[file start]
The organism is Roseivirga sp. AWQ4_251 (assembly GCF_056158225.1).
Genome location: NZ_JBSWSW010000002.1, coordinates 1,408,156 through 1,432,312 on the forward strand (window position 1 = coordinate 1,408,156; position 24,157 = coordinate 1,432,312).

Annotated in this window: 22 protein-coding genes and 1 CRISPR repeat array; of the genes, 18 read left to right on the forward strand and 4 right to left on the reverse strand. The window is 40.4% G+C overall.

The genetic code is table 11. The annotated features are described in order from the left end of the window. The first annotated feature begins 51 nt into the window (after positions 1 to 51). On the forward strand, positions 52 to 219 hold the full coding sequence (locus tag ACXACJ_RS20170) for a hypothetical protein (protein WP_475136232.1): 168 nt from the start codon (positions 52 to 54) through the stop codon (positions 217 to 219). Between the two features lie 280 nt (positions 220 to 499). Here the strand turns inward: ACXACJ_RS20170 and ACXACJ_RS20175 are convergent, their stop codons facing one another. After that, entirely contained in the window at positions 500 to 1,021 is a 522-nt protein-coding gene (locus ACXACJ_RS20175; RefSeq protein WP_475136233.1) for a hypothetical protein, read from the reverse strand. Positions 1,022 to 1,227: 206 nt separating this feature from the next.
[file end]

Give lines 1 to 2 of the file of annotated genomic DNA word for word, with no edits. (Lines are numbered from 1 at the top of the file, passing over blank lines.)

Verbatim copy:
The organism is Roseivirga sp. AWQ4_251 (assembly GCF_056158225.1).
Genome location: NZ_JBSWSW010000002.1, coordinates 1,408,156 through 1,432,312 on the forward strand (window position 1 = coordinate 1,408,156; position 24,157 = coordinate 1,432,312).